It was Guthrie McClintic, Katharine Cornell’s director husband — Gilbert Seldes had done a New Yorker magazine profile of Cornell — who suggested that Marian go to the Neighborhood Playhouse to learn to be an actress under the tutelage of the great Sanford Meisner.

“I’d done some summer stock, but I don’t think anybody took that seriously at the time.” In 1947 (still in her teens), she found herself in Buffalo — as a living, breathing actress in “Medea” — “and thought that if I have to die now, I’ll still be so happy.” 

It was a tiny, non-speaking role as a servant girl — “in black makeup; they wouldn’t do that now. I also understudied the women of the chorus. John Gielgud directed it and played Jason.” 

A month or two later, she was in her first speaking part on Broadway as the murderer’s sister — Raskolnikov’s sister — in “Crime and Punishment.” The Raskolnikov was John Gielgud. The two female stars were cinema’s great Lillian Gish and the Dolly Haas (Mrs. Al Hirschfeld) who would become a lifelong dear friend.

“Everything connects in my career,” Seldes says. “I grew up in an apartment in a [since demolished] nine-story building at 125 East 57th Street. The great scene and costume and lighting designer Robert Edmond Jones lived in the same building. 

“I loved his book, ‘The Dramatic Imagination,’ and still do love it. He felt no shame at loving all actors. ‘I want the actors to hold me,’ he said. I’m going to use that at the Tony nominees’ luncheon.” 

Marian’s first venture Off-Broadway, even before ‘The Ginger Man,’ was in four roles of Eugene O’Neill’s  “The Long Voyage Home” — under the guidance of Paul Shyre, the gifted director who would also reintroduce Sean O’Casey to the United States of America.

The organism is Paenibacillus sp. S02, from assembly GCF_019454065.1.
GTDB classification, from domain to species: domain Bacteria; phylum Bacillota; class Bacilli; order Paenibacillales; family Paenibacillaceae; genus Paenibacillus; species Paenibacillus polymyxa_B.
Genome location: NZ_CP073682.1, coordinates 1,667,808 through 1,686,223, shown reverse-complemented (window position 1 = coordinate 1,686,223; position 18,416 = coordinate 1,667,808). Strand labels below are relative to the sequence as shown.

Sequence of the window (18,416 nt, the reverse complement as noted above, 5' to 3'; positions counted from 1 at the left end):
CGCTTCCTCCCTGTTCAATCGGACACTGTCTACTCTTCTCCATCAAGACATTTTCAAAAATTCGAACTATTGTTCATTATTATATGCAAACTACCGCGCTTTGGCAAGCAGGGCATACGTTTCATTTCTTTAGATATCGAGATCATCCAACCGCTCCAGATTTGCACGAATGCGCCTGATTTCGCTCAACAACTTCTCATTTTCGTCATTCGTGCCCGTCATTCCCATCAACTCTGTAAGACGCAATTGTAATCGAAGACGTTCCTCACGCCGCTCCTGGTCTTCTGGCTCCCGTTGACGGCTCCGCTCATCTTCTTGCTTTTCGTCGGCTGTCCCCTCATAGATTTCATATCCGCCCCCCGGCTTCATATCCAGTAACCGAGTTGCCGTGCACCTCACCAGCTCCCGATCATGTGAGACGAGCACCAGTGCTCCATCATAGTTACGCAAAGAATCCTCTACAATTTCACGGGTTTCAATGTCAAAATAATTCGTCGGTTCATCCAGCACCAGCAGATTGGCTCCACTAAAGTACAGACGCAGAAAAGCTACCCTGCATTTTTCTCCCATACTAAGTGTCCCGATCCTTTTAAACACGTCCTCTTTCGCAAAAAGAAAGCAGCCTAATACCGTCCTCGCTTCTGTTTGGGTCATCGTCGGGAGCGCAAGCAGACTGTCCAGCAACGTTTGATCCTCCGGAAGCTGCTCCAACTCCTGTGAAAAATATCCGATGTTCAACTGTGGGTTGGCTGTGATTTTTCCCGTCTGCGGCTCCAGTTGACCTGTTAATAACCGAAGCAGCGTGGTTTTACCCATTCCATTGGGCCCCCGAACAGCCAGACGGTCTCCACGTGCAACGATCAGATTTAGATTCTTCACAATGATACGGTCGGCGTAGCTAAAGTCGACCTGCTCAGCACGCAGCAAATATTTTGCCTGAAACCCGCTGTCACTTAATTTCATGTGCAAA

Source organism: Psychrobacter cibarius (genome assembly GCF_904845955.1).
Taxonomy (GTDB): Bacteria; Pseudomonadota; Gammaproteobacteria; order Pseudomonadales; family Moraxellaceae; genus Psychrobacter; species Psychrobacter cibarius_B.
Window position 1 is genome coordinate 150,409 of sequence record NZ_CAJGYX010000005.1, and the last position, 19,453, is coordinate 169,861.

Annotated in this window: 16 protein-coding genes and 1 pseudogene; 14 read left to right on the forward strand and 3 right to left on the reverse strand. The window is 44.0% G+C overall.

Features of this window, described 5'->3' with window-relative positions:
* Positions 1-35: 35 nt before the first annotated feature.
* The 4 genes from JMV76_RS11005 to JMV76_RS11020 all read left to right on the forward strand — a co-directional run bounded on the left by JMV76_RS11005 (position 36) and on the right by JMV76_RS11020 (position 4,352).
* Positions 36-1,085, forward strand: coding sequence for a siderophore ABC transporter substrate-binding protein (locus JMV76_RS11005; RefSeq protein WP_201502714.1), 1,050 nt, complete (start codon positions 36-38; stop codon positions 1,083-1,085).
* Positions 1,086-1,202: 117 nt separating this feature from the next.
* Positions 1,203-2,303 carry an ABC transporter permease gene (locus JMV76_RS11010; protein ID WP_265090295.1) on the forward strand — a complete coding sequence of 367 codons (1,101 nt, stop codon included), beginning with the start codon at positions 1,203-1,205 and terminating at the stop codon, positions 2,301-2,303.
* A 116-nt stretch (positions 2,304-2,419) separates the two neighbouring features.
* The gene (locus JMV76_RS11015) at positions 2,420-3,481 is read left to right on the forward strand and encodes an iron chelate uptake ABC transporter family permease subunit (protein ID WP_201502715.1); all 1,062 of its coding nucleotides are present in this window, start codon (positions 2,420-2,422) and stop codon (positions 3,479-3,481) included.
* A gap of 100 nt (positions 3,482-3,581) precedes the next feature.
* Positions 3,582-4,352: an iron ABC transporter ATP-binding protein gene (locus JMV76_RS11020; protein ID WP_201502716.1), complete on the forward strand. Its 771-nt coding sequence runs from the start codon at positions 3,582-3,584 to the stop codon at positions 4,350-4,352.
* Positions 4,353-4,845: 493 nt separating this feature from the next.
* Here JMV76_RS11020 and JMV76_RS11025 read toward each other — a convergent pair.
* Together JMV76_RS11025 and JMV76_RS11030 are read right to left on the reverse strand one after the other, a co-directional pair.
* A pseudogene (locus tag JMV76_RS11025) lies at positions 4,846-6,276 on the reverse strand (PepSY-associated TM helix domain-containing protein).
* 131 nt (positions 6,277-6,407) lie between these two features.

“How did I get into that?  I don’t know.” As if talking to a producer/director/playwright: “ ‘What made you choose me? Or what made you not choose me?’ 

“It’s all good or bad fortune. I’ve auditioned for almost everything I’ve ever done. It’s so much better to go in and try rather than to sit across a desk and be me — and I would still rather do it [audition] today.” 

Sometimes you don’t even have to do that. “Edward [Albee — who else?] and [producer] Richard Barr had a little theater on 27th Street. I was in a play there, and when I came off, Richard Barr said: ‘Don’t cut your hair. I have a part for you.’ ” 

The part was her Tony-winning Julia in “A Delicate Balance.” 

Her eye again runs down the lists of her Broadway and Off-Broadway roles, 1947 to now. 

“My dream was to do a lot of classical plays. People think I’ve done a lot of classics, but I haven’t, but I can get by.” 

Does anybody speak of troupers any more? Seldes will always be famous among theater people for never having missed one single performance as Myra Bruhl in “Deathtrap” — the Ira Levin thriller that took place on Broadway 1,793 times from February 1978 to June 1982. 

“I was John Wood’s wife, so to speak. But I had lots of husbands [besides two real ones, Julian Claman and Garson Kanin, both now dead] because I stayed in the play so long. 

“But I didn’t miss [any class in] high school either. I try to show up when I say I will,” says the wounded-shoulder Lifetime Achiever. It’s a bad joke, Ms. Tony Awardee, but break a leg.